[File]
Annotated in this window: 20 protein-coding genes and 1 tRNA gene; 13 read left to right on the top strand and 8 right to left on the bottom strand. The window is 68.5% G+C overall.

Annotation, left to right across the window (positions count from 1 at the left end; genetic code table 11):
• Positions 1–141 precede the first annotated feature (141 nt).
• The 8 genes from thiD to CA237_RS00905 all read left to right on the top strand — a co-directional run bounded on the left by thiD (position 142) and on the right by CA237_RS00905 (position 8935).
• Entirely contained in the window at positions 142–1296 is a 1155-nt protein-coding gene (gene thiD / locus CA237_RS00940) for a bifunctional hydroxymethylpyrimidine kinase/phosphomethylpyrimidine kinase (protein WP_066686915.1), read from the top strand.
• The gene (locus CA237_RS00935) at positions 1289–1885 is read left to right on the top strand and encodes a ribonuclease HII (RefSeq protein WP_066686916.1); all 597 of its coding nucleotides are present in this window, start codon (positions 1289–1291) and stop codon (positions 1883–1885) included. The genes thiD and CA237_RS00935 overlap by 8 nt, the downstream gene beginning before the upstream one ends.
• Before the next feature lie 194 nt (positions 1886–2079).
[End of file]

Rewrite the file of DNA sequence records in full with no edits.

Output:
Annotated in this window: 20 protein-coding genes and 1 tRNA gene; 13 read left to right on the top strand and 8 right to left on the bottom strand. The window is 68.5% G+C overall.

Annotation, left to right across the window (positions count from 1 at the left end; genetic code table 11):
• Positions 1–141 precede the first annotated feature (141 nt).
• The 8 genes from thiD to CA237_RS00905 all read left to right on the top strand — a co-directional run bounded on the left by thiD (position 142) and on the right by CA237_RS00905 (position 8935).
• Entirely contained in the window at positions 142–1296 is a 1155-nt protein-coding gene (gene thiD / locus CA237_RS00940) for a bifunctional hydroxymethylpyrimidine kinase/phosphomethylpyrimidine kinase (protein WP_066686915.1), read from the top strand.
• The gene (locus CA237_RS00935) at positions 1289–1885 is read left to right on the top strand and encodes a ribonuclease HII (RefSeq protein WP_066686916.1); all 597 of its coding nucleotides are present in this window, start codon (positions 1289–1291) and stop codon (positions 1883–1885) included. The genes thiD and CA237_RS00935 overlap by 8 nt, the downstream gene beginning before the upstream one ends.
• Before the next feature lie 194 nt (positions 1886–2079).